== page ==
PassThru not working when using SYSTEM account or script location issue?

This topic contains 3 replies, has 2 voices, and was last updated by Profile photo of Justin King Justin King 11 months ago.

  • Author
    Posts
  • #33456
    Profile photo of Jeff
    Jeff
    Participant

    I have a script that works completely fine when running as admin, locally on a PC. However, when running as SYSTEM (via SCCM package), The exit codes are not being returned from Start-Process. When it shows Exit Code: 0 on my machine, it shows Exit Code: and has various other failures for the installs (not actual powershell errors, but it does not seem to be working as it should. Here is an example of the code I have:

    Try {
        "Installing Flash ActiveX" | Out-File $log -Append -Force
        $InstallActiveX = start-process "msiexec.exe" `
                        -arg "/I install_flash_player_20_active_x.msi /qn /norestart" `
                        -Wait -ea stop -PassThru -NoNewWindow
        $ExitCode = $InstallActiveX.ExitCode | Out-String
        $ExitCode = $ExitCode.Trim()
    }
    Catch {
          "Error: $($_.Exception.Message)" | Out-File $log -Force -Append
          "Error Code: $ExitCode" | Out-File $log -Force -Append
    }
    Finally {
            "Exit Code: $ExitCode" | Out-File $log -Force -Append
    }
    

    The files get copied to their SCCM cached location and then the script runs and executes the files locally under the system account. Why is this behaving completely different then when I run it locally on my machine? Do I have to reference the path of the location for the script instead of just using

    start-process "msiexec.exe" -arg "/I install_flash_player_20_active_x.msi /qn /norestart"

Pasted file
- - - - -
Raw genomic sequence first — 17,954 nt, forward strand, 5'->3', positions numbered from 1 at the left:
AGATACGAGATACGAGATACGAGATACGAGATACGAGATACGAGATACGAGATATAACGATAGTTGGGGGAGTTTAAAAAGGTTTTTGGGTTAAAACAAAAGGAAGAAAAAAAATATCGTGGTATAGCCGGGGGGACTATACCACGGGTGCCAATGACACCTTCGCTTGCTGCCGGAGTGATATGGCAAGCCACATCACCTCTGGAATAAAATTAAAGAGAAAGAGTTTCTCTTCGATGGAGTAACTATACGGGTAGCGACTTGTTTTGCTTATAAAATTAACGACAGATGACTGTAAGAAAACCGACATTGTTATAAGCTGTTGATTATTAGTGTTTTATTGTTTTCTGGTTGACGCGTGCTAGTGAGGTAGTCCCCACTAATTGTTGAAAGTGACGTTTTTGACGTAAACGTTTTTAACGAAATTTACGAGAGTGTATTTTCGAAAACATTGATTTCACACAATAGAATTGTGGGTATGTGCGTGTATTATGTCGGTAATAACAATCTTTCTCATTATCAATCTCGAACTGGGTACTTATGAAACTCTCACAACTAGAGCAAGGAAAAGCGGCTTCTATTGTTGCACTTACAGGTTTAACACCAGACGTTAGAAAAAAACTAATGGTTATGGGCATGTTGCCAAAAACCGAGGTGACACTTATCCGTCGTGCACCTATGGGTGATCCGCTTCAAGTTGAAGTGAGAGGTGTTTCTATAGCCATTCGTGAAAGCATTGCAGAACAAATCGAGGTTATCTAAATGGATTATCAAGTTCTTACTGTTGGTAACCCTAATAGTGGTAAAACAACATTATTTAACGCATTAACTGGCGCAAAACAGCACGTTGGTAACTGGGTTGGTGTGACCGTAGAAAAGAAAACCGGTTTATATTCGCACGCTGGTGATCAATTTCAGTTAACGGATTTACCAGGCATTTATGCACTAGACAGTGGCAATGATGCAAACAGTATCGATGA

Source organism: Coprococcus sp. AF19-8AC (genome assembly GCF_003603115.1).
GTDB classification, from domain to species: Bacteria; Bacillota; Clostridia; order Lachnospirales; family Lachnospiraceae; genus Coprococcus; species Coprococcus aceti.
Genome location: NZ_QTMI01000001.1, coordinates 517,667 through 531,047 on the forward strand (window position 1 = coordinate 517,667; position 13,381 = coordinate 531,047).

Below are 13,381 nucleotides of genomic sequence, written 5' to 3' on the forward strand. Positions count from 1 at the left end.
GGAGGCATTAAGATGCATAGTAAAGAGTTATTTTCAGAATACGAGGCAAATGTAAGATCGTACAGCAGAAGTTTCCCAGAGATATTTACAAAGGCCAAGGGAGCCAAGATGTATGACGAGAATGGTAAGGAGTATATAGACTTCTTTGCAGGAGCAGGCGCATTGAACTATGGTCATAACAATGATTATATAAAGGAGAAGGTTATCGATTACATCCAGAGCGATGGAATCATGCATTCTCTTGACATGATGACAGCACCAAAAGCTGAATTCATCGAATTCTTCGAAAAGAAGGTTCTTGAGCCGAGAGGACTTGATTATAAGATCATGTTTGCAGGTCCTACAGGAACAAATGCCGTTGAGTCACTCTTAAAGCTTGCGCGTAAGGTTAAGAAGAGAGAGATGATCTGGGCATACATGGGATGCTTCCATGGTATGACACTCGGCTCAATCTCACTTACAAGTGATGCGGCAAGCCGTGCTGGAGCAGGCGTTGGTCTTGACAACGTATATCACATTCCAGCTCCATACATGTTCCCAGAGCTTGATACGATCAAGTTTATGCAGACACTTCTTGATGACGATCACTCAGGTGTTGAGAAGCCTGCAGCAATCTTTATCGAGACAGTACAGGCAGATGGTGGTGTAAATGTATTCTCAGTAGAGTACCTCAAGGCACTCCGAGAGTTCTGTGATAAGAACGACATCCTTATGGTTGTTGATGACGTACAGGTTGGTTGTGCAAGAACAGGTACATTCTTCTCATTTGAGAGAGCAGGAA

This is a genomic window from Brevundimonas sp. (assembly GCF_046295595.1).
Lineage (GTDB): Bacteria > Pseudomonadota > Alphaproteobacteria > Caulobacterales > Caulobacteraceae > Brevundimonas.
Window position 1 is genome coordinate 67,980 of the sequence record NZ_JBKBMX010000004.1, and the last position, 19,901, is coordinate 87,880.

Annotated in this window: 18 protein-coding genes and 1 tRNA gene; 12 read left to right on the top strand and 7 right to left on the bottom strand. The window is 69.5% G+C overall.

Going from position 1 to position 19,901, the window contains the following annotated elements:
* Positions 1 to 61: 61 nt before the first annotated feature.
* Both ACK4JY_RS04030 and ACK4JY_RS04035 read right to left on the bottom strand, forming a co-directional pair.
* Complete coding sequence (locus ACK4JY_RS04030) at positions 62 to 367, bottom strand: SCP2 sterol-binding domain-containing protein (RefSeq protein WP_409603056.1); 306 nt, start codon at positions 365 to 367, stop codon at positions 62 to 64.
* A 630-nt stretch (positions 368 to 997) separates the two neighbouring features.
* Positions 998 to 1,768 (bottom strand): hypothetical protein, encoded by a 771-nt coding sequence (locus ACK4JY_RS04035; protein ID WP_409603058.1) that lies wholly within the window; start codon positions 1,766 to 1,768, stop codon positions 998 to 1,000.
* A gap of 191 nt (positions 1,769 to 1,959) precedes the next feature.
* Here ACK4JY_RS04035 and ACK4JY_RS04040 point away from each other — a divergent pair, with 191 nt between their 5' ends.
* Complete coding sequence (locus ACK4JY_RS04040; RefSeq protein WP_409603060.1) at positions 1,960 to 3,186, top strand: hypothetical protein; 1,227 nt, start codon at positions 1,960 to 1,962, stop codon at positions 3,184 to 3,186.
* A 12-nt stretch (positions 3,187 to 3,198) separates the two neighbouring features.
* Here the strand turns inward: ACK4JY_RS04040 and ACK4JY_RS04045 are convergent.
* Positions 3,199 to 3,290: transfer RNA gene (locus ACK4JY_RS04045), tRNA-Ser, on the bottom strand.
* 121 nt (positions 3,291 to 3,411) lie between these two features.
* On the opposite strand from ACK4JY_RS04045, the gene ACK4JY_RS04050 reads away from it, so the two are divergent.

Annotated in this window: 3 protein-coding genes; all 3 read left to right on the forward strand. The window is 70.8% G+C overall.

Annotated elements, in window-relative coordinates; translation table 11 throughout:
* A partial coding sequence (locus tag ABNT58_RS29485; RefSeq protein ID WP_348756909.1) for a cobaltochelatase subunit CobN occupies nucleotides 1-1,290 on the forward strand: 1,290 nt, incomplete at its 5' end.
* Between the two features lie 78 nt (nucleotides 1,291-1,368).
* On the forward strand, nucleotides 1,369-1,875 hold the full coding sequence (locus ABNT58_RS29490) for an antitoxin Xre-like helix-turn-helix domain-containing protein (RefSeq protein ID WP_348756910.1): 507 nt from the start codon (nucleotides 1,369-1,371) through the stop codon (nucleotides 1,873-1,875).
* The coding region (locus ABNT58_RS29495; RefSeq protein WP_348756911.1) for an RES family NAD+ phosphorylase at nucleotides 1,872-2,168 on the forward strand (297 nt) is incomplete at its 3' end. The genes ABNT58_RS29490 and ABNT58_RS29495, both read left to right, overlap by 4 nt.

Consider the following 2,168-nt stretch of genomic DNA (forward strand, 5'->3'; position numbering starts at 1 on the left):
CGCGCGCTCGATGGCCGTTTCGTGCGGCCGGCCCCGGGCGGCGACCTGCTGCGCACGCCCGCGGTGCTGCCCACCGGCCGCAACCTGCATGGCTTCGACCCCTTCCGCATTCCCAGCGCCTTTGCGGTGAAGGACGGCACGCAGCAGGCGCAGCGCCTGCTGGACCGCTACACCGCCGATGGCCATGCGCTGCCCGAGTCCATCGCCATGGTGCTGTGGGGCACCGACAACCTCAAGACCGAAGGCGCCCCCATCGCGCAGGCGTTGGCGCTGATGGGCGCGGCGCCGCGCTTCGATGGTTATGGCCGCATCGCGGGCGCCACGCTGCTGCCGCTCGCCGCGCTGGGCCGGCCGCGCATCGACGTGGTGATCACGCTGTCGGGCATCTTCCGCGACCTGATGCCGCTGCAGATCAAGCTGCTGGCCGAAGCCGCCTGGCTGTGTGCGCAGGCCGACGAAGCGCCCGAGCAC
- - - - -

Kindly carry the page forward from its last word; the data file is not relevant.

?
    I have a feeling it is not even running the msi files.

    Here is the command line that is used to run the package: powershell.exe -nologo -noprofile -noninteractive -File .\FlashRemediation.ps1

  • #33457
    Profile photo of Justin King
    Justin King
    Participant

    I've got a powershell script for pretty much the exact same thing, the only difference is I actually call the current path up to make sure it can find the installer which may help you. Essential the path is always in the context of where the script is running this way:

    #Set Install Variables
    $Application = '\setup\awesomeinstaller.exe'
    $Arguments = '/silent  /Variable "blah blah" /otherstuff'
    
    #If PSVersion is too early, generate $PSScriptRoot variable
    If (!$PSScriptRoot) {
    	$PSSCriptRoot = Split-Path $MyInvocation.MyCommand.Path -Parent
        }
    
    #Try the Install and return results
    Try {
        $AppFullPath = $PSScriptRoot+'\'+$Application
        start-process -FilePath $AppFullPath -ArgumentList $Arguments -wait
        }
    Catch {
        Write-Error -Message $_
        Exit 1
        }
    Exit 0
    

    Been using it for a few years and just tweaking the top two variables per package.

  • #33458
    Profile photo of Jeff